Andreas_Helixfinger at 1:49AM, May 29, 2021

READ MY PREVIOUS COMMENT BEFORE READING THIS ONE. Nico is going to want Molly to leave him alone and get out of his life. Because it's going to take a looong time before he even consider to forgive what she did to him. And Molly, though she do wish to be forgiven, will understand why he won't do it. And this will become a motivator for what Molly does next. Nico won't give her foregiveness and for all she knows he may never forgive her. She still feel terrible over what she's done and she's in desperate need of some kind of absolution. She needs to forgive herself and that is why she becomes a private investigator, opening her own local detective bureau, helping people by solving their problems, seeking answers for them. Suddenly she's on a path of doing good deeds in the present, to wash off the bad deeds of the past. And once enough time has passed, and Nico has healed enough, and Molly has changed her ways enough, then, and only then, may they both forgive what happened.

Tantz_Aerine at 1:49AM, May 29, 2021

Corruption: great points. It's true that the article is focusing on your 'standard' need for forgiveness- a wrong that was done within the choice/capacities/awareness of the perpetrator (and not due to extreme circumstance) and that the victim would grant forgiveness in good faith if the required healing takes place. All of the variations you mention are very valid, I just wanted to talk about the way sometimes forgiveness is framed as a magic cure-all that doesn't require work (except perhaps from the victim), which imo is a toxic and wrong interpretation of what it is in the first place.

Andreas_Helixfinger at 1:39AM, May 29, 2021

Okay. SPOILER ALERT! IF YOU'RE READING MOLLY LUSC AND DON'T WISH TO KNOW ANYTHING OF WHAT HAPPENS NEXT IN THE STORY, DON'T READ THIS COMMENT. YOU'VE BEEN WARNED. Frankly, many of the things to come in the first issues of the Molly Lusc series is going to be driven by one huge foregiveness arc between Molly and her soon to be ex-husband Nico (yes, he survived). Before not long ago I had Nico setup to forgive Molly's transgressions (comitting adultery, keeping secrets from him and almost getting both of them killed). But then I rewrote it thinking again. NO! Nico cannot forgive Molly. Literally. He's not going to be the better person, ones he wakes up from his concussion from nearly shooting himself in the head, he's going to be a severely damaged person. He's going to be too sad, too angry, too much in pain to forgive her (Even if she did save his life in a split second). Too much disaster has been brought to his life overnight. (Rant continues in next comment.)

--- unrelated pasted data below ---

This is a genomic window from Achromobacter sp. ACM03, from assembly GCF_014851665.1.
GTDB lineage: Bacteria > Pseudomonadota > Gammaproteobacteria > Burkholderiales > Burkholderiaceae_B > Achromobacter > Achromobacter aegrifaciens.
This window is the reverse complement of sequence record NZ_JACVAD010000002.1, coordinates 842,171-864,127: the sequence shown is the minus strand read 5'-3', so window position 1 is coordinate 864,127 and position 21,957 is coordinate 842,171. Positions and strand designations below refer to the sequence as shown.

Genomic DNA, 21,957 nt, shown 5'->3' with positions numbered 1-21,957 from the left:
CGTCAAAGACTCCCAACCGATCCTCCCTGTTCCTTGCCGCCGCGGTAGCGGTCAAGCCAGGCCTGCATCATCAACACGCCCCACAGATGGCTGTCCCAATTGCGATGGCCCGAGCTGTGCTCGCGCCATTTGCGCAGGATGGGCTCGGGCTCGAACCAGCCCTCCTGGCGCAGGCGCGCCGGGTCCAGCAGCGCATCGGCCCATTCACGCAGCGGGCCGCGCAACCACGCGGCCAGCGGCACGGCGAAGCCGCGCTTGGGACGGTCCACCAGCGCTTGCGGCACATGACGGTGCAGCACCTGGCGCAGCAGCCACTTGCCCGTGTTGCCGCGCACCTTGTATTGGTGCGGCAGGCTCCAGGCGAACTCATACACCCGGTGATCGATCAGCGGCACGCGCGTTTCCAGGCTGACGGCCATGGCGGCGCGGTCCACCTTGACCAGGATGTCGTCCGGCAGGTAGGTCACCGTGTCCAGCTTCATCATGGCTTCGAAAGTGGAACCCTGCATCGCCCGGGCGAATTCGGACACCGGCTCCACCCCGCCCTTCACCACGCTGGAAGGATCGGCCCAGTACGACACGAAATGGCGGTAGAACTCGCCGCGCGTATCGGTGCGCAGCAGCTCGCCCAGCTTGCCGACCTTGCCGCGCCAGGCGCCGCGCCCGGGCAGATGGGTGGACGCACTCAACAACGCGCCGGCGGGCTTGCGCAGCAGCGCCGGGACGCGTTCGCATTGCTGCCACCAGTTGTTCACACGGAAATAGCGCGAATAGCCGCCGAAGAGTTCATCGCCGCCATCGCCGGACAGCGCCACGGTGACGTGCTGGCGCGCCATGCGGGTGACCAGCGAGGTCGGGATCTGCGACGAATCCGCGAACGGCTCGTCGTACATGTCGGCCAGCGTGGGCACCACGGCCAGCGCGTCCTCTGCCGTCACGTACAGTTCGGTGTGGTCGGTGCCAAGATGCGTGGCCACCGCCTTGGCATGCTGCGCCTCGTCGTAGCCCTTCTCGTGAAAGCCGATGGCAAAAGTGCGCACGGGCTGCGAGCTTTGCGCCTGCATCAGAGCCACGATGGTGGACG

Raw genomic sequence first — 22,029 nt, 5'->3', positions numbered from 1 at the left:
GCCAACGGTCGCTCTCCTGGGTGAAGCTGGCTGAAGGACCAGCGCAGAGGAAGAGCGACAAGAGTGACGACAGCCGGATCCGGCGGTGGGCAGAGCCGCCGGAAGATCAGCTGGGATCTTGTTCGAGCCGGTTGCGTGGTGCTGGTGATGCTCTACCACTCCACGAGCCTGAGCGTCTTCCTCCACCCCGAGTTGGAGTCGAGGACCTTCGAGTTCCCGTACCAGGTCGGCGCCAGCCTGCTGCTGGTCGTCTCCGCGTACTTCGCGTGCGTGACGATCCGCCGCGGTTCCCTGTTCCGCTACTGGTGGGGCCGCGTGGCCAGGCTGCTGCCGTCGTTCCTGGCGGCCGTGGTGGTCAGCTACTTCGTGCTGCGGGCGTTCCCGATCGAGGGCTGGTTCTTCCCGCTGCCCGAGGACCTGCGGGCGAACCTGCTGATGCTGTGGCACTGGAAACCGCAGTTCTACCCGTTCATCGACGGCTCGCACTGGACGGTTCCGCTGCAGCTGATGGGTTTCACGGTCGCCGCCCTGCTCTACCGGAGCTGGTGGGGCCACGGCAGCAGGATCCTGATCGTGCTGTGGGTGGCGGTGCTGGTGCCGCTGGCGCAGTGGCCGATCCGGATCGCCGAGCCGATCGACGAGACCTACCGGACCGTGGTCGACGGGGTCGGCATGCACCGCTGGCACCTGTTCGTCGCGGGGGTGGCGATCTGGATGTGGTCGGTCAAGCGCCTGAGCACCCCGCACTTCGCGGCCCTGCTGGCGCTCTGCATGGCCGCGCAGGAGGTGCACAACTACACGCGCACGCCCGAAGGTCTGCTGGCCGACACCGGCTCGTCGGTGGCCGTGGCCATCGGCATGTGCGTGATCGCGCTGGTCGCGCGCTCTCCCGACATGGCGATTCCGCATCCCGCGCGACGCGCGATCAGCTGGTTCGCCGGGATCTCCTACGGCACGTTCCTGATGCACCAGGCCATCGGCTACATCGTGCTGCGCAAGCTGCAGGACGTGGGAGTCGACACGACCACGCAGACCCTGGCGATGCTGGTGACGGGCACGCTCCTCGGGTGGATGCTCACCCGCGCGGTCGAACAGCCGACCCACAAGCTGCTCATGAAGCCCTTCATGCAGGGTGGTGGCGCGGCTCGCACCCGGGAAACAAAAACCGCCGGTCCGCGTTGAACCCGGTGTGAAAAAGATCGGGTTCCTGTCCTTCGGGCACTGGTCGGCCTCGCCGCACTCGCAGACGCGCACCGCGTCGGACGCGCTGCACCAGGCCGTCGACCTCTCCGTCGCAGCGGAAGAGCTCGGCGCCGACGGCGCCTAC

Corruption at 1:08AM, May 29, 2021

On the flipside, there are two other issues. One may be a person refuses to grant forgiveness and seek to keep punishing the person even if they change. In this case a Hero can become a Villian. Maybe they think the former villian is just faking and cause problems for them? The other issue is when someone refuses to accept forgiveness. They realize what they did was wrong and don't believe they can make up for it. Of course, the "sin" may be something out of their control and everyone else knows it. For example, taking a kid home from the hospital when the doctors said they could when it turns out the doctors got it wrong and the kid dies because they can't be treated in time when problems occur. These may not be in the posts focus, but also need to be looked at.

Corruption at 1:01AM, May 29, 2021

Forgiveness does take both parties. Sometimes people forgive others not because they have changed and repented, but because they had a reason the one who was wronged understands. For example, say someone who is beaten near death by a gang high on drugs decides to take revenge by beating up each member on their own. One of the gang members or the family of one who died from the beating might forgive the one seeking vengence, seeking as justice for the gang's actions. Maybe they stole money because their father's gambling addiction threatened to have their sister work in a brothel if the debt wasn't paid. In this case they haven't changed their way, but people may forgive them. Forgiveness arcs can be considered mostly the same as redemption arcs, where a person seeks to redeam themself, and forgiveness is part.